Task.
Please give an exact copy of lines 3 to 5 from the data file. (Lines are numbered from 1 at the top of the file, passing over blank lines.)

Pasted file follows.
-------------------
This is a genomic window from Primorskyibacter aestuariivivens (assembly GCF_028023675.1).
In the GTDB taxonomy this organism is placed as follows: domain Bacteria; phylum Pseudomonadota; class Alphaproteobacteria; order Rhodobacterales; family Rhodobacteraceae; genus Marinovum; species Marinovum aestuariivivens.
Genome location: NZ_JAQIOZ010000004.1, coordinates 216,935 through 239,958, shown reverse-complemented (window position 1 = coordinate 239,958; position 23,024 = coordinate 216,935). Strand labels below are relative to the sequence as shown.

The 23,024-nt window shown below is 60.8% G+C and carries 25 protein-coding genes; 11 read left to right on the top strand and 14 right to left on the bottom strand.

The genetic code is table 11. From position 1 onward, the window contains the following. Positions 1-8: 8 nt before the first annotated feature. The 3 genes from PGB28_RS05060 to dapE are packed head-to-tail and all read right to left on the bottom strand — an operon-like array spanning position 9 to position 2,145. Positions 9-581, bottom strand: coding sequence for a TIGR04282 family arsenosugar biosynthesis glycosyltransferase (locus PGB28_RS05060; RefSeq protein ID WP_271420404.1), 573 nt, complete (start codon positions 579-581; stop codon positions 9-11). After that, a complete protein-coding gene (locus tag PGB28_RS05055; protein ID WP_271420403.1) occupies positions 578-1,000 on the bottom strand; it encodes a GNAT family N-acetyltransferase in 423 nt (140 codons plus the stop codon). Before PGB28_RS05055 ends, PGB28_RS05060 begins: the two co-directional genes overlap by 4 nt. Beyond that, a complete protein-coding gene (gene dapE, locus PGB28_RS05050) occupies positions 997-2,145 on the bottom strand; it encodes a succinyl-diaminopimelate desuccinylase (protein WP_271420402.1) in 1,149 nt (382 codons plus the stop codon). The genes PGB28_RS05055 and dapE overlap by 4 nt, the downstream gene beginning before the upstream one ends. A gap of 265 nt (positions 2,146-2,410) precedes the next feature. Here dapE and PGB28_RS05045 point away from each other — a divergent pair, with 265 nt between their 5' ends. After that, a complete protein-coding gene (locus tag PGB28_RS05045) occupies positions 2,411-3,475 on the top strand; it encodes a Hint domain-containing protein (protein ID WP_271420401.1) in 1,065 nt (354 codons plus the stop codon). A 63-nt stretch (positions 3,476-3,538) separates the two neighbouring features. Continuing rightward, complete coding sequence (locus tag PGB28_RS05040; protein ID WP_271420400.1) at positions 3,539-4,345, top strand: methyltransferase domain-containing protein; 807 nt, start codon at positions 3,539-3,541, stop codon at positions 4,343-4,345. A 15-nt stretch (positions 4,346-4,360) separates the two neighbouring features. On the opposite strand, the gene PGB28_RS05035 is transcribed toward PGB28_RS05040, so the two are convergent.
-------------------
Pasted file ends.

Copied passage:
Genome location: NZ_JAQIOZ010000004.1, coordinates 216,935 through 239,958, shown reverse-complemented (window position 1 = coordinate 239,958; position 23,024 = coordinate 216,935). Strand labels below are relative to the sequence as shown.

The 23,024-nt window shown below is 60.8% G+C and carries 25 protein-coding genes; 11 read left to right on the top strand and 14 right to left on the bottom strand.

The genetic code is table 11. From position 1 onward, the window contains the following. Positions 1-8: 8 nt before the first annotated feature. The 3 genes from PGB28_RS05060 to dapE are packed head-to-tail and all read right to left on the bottom strand — an operon-like array spanning position 9 to position 2,145. Positions 9-581, bottom strand: coding sequence for a TIGR04282 family arsenosugar biosynthesis glycosyltransferase (locus PGB28_RS05060; RefSeq protein ID WP_271420404.1), 573 nt, complete (start codon positions 579-581; stop codon positions 9-11). After that, a complete protein-coding gene (locus tag PGB28_RS05055; protein ID WP_271420403.1) occupies positions 578-1,000 on the bottom strand; it encodes a GNAT family N-acetyltransferase in 423 nt (140 codons plus the stop codon). Before PGB28_RS05055 ends, PGB28_RS05060 begins: the two co-directional genes overlap by 4 nt. Beyond that, a complete protein-coding gene (gene dapE, locus PGB28_RS05050) occupies positions 997-2,145 on the bottom strand; it encodes a succinyl-diaminopimelate desuccinylase (protein WP_271420402.1) in 1,149 nt (382 codons plus the stop codon). The genes PGB28_RS05055 and dapE overlap by 4 nt, the downstream gene beginning before the upstream one ends. A gap of 265 nt (positions 2,146-2,410) precedes the next feature. Here dapE and PGB28_RS05045 point away from each other — a divergent pair, with 265 nt between their 5' ends. After that, a complete protein-coding gene (locus tag PGB28_RS05045) occupies positions 2,411-3,475 on the top strand; it encodes a Hint domain-containing protein (protein ID WP_271420401.1) in 1,065 nt (354 codons plus the stop codon). A 63-nt stretch (positions 3,476-3,538) separates the two neighbouring features. Continuing rightward, complete coding sequence (locus tag PGB28_RS05040; protein ID WP_271420400.1) at positions 3,539-4,345, top strand: methyltransferase domain-containing protein; 807 nt, start codon at positions 3,539-3,541, stop codon at positions 4,343-4,345. A 15-nt stretch (positions 4,346-4,360) separates the two neighbouring features. On the opposite strand, the gene PGB28_RS05035 is transcribed toward PGB28_RS05040, so the two are convergent.